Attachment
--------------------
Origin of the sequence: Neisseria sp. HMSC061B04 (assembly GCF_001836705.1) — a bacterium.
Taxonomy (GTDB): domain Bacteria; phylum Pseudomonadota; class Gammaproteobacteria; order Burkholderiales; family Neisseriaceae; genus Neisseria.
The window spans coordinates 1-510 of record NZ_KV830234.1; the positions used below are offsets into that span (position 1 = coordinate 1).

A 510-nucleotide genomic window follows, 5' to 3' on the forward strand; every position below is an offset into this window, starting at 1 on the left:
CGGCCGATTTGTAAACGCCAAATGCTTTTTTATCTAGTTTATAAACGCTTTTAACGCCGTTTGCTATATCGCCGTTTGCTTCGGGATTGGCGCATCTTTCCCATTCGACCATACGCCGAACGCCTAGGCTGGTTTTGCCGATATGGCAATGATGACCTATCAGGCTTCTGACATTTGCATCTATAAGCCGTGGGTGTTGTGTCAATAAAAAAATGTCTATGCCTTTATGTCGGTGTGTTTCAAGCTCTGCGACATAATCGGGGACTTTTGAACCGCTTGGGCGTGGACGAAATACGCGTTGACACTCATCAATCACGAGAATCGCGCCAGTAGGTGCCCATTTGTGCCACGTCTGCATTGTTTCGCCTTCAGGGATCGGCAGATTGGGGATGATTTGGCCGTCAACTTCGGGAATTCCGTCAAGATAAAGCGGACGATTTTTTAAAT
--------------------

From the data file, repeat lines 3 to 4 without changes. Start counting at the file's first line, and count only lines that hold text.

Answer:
The window spans coordinates 1-510 of record NZ_KV830234.1; the positions used below are offsets into that span (position 1 = coordinate 1).

A 510-nucleotide genomic window follows, 5' to 3' on the forward strand; every position below is an offset into this window, starting at 1 on the left: